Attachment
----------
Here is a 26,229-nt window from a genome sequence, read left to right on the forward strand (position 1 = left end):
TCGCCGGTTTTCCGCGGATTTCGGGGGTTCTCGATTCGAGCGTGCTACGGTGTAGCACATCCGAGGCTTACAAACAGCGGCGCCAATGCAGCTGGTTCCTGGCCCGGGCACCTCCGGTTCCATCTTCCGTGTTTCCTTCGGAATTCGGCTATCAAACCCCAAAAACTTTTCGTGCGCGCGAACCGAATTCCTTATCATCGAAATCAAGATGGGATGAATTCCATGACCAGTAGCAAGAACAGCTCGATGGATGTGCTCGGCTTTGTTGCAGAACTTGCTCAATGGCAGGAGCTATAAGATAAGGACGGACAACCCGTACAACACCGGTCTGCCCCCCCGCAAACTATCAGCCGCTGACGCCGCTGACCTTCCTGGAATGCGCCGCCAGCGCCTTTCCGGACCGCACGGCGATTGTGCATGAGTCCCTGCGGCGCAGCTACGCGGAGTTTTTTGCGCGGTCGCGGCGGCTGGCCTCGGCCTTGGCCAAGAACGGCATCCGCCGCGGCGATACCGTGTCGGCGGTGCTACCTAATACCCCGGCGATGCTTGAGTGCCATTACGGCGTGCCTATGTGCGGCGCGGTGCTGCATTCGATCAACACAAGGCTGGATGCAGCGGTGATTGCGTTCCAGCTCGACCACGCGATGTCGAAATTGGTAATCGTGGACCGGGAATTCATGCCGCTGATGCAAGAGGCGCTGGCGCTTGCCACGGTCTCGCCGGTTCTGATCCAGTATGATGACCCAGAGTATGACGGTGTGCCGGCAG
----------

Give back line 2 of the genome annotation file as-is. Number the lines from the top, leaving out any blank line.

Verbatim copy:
TCGCCGGTTTTCCGCGGATTTCGGGGGTTCTCGATTCGAGCGTGCTACGGTGTAGCACATCCGAGGCTTACAAACAGCGGCGCCAATGCAGCTGGTTCCTGGCCCGGGCACCTCCGGTTCCATCTTCCGTGTTTCCTTCGGAATTCGGCTATCAAACCCCAAAAACTTTTCGTGCGCGCGAACCGAATTCCTTATCATCGAAATCAAGATGGGATGAATTCCATGACCAGTAGCAAGAACAGCTCGATGGATGTGCTCGGCTTTGTTGCAGAACTTGCTCAATGGCAGGAGCTATAAGATAAGGACGGACAACCCGTACAACACCGGTCTGCCCCCCCGCAAACTATCAGCCGCTGACGCCGCTGACCTTCCTGGAATGCGCCGCCAGCGCCTTTCCGGACCGCACGGCGATTGTGCATGAGTCCCTGCGGCGCAGCTACGCGGAGTTTTTTGCGCGGTCGCGGCGGCTGGCCTCGGCCTTGGCCAAGAACGGCATCCGCCGCGGCGATACCGTGTCGGCGGTGCTACCTAATACCCCGGCGATGCTTGAGTGCCATTACGGCGTGCCTATGTGCGGCGCGGTGCTGCATTCGATCAACACAAGGCTGGATGCAGCGGTGATTGCGTTCCAGCTCGACCACGCGATGTCGAAATTGGTAATCGTGGACCGGGAATTCATGCCGCTGATGCAAGAGGCGCTGGCGCTTGCCACGGTCTCGCCGGTTCTGATCCAGTATGATGACCCAGAGTATGACGGTGTGCCGGCAG